Meanwhile, the man who had just spared the life of King Saul completely lost it! He knew vengeance belonged to God, but now he was taking matters into his own hands. The stress of living in fear and hunger overwhelmed him. He had done something nice for Nabal, expecting something in return. Perhaps this is why Jesus (Luke 6:35) tells us to help others not expecting anything in return. We should be helping others to be a blessing to them, not thinking about what we can get out of it.
Nabal’s servants were supporters of David. Instead of informing on him to King Saul, they had developed a relationship with David and his men. It was meant to be mutually beneficial. David protected the sheep herders, and he and his men received food in return.
Abigail was put in a difficult position. She was expected to obey her husband. But his actions were foolish and wrong. If she didn’t take food to David, she and her husband would die. If she did, and her husband found out, he would no doubt make her life miserable.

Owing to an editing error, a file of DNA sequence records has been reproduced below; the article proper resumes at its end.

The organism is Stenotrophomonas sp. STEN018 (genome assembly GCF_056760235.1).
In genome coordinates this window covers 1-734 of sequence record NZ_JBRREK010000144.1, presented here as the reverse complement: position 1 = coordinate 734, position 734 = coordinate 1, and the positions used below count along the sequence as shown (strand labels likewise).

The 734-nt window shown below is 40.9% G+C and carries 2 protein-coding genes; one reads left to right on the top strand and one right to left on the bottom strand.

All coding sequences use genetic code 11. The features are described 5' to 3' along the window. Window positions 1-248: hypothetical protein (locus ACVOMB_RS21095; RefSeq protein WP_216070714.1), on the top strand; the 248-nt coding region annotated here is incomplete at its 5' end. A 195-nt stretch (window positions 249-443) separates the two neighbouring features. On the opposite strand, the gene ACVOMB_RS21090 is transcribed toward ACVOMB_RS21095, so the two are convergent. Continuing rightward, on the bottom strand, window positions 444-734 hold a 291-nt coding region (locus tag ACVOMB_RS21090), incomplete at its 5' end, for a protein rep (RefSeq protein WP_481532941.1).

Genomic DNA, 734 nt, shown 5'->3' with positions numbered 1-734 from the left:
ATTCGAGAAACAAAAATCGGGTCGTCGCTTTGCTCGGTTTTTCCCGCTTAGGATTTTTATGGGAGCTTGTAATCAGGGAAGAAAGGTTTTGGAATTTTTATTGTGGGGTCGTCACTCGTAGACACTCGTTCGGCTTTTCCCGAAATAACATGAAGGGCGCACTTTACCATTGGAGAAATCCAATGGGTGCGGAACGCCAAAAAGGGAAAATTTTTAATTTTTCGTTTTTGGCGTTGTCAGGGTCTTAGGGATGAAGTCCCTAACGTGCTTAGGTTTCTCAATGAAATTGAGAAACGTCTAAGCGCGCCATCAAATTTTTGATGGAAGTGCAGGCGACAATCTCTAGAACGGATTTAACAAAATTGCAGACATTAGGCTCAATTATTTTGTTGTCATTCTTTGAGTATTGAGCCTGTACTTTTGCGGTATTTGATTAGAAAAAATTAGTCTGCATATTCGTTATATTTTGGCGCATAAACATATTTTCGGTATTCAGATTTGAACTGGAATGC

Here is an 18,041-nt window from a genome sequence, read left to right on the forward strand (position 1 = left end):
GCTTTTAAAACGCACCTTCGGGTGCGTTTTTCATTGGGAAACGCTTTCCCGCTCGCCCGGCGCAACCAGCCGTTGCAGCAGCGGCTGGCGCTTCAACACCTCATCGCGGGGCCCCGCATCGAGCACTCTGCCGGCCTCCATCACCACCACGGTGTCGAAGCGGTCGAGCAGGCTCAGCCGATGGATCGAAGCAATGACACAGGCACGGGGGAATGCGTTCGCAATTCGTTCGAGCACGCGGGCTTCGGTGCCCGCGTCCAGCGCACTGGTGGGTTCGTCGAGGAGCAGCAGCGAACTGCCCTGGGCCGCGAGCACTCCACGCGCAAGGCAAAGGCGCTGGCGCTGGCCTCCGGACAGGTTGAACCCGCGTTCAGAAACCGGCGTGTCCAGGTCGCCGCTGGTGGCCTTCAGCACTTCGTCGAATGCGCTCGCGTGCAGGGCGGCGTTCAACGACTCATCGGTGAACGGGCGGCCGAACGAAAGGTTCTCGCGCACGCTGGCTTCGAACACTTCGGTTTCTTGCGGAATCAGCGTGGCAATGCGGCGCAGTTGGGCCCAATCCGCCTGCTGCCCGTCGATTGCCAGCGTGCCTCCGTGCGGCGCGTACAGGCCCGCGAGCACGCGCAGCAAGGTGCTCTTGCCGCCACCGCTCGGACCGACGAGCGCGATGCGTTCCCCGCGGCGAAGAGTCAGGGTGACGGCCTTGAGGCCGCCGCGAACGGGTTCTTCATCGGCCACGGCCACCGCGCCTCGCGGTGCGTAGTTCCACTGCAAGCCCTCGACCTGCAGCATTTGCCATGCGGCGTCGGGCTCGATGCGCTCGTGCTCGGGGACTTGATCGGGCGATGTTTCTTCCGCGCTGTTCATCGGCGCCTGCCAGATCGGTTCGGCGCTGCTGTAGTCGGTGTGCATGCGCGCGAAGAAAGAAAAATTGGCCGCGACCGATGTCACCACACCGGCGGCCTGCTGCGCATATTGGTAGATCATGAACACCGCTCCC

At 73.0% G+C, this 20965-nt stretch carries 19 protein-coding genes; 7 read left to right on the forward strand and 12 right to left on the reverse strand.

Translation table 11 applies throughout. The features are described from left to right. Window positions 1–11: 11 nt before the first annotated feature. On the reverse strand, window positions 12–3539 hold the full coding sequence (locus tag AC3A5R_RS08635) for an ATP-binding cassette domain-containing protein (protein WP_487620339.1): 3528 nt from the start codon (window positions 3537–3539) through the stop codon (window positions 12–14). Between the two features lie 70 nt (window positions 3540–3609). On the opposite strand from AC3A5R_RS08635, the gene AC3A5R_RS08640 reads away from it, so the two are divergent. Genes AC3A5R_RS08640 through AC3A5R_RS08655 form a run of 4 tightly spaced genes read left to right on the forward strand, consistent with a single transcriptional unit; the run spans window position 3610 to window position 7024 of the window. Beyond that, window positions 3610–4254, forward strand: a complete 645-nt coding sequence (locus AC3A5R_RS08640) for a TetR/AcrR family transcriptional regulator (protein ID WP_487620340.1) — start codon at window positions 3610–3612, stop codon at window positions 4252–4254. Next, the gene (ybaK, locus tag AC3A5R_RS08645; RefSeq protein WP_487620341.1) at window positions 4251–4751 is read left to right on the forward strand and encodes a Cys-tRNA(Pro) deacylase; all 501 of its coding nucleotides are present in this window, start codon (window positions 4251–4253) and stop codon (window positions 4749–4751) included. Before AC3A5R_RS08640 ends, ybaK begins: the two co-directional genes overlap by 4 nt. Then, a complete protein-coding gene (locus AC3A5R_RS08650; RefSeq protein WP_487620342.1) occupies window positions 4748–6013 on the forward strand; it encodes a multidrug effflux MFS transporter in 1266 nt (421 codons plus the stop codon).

Apparently Abigail was used to rescuing Nabal from his folly. While some would argue she was not being submissive to her husband, others could argue that what he wanted done was wrong. Besides which, she was saving his life! Acts 5: 29 reminds us that in a conflict between right and wrong, we are to obey God rather than whomever may be over us (husband, boss, political leader, etc.)
This was a life or death situation. Abigail did not even attempt to reason with Nabal (see v. 17). Instead she took matters into her own hands to stop David and save her family.
Abigail was a courageous woman. That does not mean she did not feel fear, but rather that she did not let it paralyze her.